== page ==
Texas Sports Betting Update: Gaming, Casino Legislation Tantalizes Despite Political Difficulties

Texas Sports Betting Update: Gaming, Casino Legislation Tantalizes Despite Political Difficulties article feature image
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Lynda M. Gonzalez-Pool/Getty Images. Pictured: Greg Abbott.

Texas, the second-most populated state and the largest “untapped” casino market, is once again considering gaming legislation after decades of largely fruitless efforts.

Many of the entrenched political obstacles remain to thwart what would be the nation’s most sought-after casino, sports betting and iGaming market, but stakeholders still see breakthrough potential during this year’s legislative session.

Republicans Warming Toward Sports Betting

Texas political observers believe some top Republican officials in the GOP-dominated state could be warming to the first significant gaming expansion since the lottery was approved in the early 1990’s.

Phil Cox, a Republican powerbroker and confidant of Texas Gov. Greg Abbott, said during a gaming industry event last year that the governor was warming to the idea of legal sports betting. Abbott dismissed expanded gaming after first taking office in 2015, but recent reports from the Texas Tribune and the Dallas Morning News reaffirm the governor is at least open to legal wagering.

Abbott’s support would give fellow Republicans political cover and initiative to back sports betting. Democrats, which are the minority party in both chambers of the legislature, have been more inclined to back legal wagering and would likely give bipartisan support to any legislation.

That doesn’t mean Republicans are fully on board. Cox and other GOP insiders believe Lt. Gov. Dan Patrick, who has become a fixture of right-leaning media outlets for his staunchly conservative political positions, seems unlikely to support any gaming initiatives. Under Texas’ constitution, the lieutenant governor has unusually strong control over Senate proceedings and could virtually thwart any gaming expansion.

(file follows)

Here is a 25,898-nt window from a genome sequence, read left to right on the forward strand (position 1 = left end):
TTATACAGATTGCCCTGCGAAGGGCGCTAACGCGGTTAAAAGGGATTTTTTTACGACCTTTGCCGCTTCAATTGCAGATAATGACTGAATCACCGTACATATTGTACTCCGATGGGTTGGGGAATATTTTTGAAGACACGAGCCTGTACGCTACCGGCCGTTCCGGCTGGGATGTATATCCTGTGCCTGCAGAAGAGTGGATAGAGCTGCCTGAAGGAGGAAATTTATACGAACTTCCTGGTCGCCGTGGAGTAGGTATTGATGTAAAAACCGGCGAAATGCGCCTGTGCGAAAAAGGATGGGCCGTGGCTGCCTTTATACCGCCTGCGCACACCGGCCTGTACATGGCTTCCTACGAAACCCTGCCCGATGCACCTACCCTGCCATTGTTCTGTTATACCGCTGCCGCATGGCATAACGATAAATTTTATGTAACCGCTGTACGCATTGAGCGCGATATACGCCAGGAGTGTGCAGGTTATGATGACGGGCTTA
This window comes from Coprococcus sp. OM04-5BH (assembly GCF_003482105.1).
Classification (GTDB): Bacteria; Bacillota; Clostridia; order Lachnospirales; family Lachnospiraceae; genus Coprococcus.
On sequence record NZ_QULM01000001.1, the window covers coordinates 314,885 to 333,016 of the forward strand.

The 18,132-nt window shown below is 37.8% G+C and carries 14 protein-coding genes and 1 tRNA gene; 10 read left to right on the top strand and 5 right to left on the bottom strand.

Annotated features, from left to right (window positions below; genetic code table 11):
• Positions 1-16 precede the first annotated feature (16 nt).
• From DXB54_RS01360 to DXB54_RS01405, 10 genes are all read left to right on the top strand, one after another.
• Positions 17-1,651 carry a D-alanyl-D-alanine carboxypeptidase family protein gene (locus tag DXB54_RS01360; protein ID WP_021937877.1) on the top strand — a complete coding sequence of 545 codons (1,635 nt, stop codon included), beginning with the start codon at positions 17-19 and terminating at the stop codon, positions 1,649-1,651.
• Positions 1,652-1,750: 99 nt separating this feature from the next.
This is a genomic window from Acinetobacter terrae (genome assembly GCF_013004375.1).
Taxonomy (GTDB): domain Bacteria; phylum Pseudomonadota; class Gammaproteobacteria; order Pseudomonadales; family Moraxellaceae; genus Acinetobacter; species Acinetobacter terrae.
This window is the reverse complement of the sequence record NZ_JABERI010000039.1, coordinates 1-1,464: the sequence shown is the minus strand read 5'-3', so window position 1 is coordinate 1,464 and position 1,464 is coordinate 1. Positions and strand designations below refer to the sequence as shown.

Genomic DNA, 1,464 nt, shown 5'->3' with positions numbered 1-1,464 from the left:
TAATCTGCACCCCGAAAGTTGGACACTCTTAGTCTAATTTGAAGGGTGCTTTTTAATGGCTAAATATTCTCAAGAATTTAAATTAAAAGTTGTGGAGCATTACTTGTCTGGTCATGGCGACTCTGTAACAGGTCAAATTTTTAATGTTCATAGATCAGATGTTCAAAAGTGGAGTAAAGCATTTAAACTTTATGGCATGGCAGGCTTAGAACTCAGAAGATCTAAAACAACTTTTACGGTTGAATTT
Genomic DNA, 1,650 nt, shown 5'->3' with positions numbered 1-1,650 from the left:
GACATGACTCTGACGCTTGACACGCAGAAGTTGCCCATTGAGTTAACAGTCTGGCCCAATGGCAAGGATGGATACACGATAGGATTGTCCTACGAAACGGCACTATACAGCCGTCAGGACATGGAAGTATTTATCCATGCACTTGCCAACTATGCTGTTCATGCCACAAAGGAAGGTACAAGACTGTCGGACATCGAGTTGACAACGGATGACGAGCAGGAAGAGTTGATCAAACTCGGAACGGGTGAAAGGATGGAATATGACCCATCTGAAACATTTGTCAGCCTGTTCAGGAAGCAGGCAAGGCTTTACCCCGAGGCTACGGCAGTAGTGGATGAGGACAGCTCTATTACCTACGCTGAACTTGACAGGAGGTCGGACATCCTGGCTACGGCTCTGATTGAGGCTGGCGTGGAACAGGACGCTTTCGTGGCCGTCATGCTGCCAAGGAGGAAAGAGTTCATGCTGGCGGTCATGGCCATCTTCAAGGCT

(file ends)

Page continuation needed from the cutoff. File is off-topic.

Patrick seemed to double down on that opposion in an interview Tuesday.  The lieutenant governor reportedly said I”t’s not even an issue that’s going to see the light of day this session,” according to the Houston Chronicle. 

Gaming Proponents Form Outside the Statehouse

That hasn’t stopped growing influence from some of the nation’s leading gaming and sports stakeholders.

Las Vegas Sands, one of the world’s most valuable gaming companies, has hired several dozen lobbyists to advance a long-sought-after casino in Texas. Houston, Dallas and San Antonio are among both the most populated and fastest-growing metro areas in the country, meaning a casino license for anywhere near these municipalities would be among the most coveted in U.S. gaming history.

Despite Sands’ interest, a Morning News report published Monday indicates little political capital for the first legal commercial casino in Texas history. Texas’ budget has not been impacted as severely as other states from the COVID-19 pandemic, minimizing a possible impetus to take on what would be a politically daunting endeavor.